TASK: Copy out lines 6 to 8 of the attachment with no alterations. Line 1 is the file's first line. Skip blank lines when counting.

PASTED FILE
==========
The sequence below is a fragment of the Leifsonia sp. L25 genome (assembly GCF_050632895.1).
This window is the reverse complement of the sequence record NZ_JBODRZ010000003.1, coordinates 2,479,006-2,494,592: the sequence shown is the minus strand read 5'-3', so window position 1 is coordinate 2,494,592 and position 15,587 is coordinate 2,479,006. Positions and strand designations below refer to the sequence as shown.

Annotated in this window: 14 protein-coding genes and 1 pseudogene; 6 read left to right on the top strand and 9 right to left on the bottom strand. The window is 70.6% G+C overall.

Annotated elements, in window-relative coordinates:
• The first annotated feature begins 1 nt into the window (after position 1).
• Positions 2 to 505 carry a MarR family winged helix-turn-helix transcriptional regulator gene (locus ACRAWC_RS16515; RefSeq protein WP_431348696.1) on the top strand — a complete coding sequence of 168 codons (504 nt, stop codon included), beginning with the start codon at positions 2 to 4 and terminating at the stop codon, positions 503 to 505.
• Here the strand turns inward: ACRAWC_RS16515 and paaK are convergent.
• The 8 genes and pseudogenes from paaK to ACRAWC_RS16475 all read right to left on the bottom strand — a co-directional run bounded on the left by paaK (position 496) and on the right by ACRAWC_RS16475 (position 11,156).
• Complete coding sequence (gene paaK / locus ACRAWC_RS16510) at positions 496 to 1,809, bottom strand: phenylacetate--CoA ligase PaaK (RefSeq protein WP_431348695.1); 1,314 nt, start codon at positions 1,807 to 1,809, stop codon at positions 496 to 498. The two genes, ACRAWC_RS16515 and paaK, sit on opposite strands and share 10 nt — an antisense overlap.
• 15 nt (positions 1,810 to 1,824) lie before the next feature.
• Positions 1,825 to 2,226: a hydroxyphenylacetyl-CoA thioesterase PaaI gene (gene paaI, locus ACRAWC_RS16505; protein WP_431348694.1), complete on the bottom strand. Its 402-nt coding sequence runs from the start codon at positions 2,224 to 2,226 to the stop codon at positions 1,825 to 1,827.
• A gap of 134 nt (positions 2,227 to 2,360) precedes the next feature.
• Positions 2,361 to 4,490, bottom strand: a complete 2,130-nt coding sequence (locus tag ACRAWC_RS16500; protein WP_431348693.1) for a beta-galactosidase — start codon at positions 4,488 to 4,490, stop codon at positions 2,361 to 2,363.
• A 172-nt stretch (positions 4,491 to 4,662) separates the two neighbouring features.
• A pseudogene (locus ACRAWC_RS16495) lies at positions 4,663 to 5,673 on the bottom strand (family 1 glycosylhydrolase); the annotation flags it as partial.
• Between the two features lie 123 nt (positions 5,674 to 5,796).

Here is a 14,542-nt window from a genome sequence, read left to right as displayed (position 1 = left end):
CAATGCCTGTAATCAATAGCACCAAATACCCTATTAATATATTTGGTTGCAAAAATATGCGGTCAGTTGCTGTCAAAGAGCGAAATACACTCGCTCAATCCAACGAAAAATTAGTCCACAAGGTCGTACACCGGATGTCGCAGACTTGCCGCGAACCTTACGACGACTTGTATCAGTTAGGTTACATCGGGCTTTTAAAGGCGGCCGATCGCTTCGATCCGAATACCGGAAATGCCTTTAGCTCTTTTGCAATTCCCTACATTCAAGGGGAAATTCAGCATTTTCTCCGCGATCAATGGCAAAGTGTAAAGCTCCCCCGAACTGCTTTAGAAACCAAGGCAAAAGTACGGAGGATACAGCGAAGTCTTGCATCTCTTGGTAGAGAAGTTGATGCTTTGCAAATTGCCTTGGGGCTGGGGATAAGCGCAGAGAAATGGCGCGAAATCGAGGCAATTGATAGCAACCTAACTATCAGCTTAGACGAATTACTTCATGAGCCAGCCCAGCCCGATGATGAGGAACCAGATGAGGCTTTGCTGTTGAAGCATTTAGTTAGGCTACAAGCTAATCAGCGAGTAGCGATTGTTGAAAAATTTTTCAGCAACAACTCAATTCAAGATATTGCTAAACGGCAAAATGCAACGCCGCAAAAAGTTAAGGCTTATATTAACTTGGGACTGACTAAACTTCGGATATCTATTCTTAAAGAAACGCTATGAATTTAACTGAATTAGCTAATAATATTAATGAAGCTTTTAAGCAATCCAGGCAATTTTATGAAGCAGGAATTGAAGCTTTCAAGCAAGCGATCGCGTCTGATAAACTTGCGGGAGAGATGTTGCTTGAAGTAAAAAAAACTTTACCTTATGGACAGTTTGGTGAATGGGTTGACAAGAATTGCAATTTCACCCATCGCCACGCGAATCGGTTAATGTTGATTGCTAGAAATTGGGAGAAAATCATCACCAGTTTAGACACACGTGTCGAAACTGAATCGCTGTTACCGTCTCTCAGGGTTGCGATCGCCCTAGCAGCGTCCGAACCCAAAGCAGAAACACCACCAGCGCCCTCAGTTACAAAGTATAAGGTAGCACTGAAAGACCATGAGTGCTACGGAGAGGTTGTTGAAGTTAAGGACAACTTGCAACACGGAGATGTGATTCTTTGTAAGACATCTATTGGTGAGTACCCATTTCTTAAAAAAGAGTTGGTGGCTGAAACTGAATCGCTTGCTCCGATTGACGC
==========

• Positions 2 to 505 carry a MarR family winged helix-turn-helix transcriptional regulator gene (locus ACRAWC_RS16515; RefSeq protein WP_431348696.1) on the top strand — a complete coding sequence of 168 codons (504 nt, stop codon included), beginning with the start codon at positions 2 to 4 and terminating at the stop codon, positions 503 to 505.
• Here the strand turns inward: ACRAWC_RS16515 and paaK are convergent.
• The 8 genes and pseudogenes from paaK to ACRAWC_RS16475 all read right to left on the bottom strand — a co-directional run bounded on the left by paaK (position 496) and on the right by ACRAWC_RS16475 (position 11,156).